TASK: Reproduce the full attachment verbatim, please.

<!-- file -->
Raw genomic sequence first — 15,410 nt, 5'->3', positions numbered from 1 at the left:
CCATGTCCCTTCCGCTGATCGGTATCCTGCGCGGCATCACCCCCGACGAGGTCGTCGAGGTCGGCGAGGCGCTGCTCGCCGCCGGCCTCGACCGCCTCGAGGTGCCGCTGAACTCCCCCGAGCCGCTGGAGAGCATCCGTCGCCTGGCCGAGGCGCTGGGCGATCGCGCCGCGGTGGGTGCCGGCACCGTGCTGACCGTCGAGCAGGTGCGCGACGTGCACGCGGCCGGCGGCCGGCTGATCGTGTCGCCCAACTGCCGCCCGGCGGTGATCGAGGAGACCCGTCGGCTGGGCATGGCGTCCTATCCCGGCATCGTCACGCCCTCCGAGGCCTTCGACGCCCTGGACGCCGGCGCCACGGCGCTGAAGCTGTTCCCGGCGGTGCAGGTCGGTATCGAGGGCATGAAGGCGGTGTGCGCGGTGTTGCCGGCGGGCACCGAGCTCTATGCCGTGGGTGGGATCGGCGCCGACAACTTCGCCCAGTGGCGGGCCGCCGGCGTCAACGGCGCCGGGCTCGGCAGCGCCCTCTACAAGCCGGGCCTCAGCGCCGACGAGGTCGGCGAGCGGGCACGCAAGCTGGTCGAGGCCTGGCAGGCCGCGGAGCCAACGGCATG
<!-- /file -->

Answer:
Raw genomic sequence first — 15,410 nt, 5'->3', positions numbered from 1 at the left:
CCATGTCCCTTCCGCTGATCGGTATCCTGCGCGGCATCACCCCCGACGAGGTCGTCGAGGTCGGCGAGGCGCTGCTCGCCGCCGGCCTCGACCGCCTCGAGGTGCCGCTGAACTCCCCCGAGCCGCTGGAGAGCATCCGTCGCCTGGCCGAGGCGCTGGGCGATCGCGCCGCGGTGGGTGCCGGCACCGTGCTGACCGTCGAGCAGGTGCGCGACGTGCACGCGGCCGGCGGCCGGCTGATCGTGTCGCCCAACTGCCGCCCGGCGGTGATCGAGGAGACCCGTCGGCTGGGCATGGCGTCCTATCCCGGCATCGTCACGCCCTCCGAGGCCTTCGACGCCCTGGACGCCGGCGCCACGGCGCTGAAGCTGTTCCCGGCGGTGCAGGTCGGTATCGAGGGCATGAAGGCGGTGTGCGCGGTGTTGCCGGCGGGCACCGAGCTCTATGCCGTGGGTGGGATCGGCGCCGACAACTTCGCCCAGTGGCGGGCCGCCGGCGTCAACGGCGCCGGGCTCGGCAGCGCCCTCTACAAGCCGGGCCTCAGCGCCGACGAGGTCGGCGAGCGGGCACGCAAGCTGGTCGAGGCCTGGCAGGCCGCGGAGCCAACGGCATG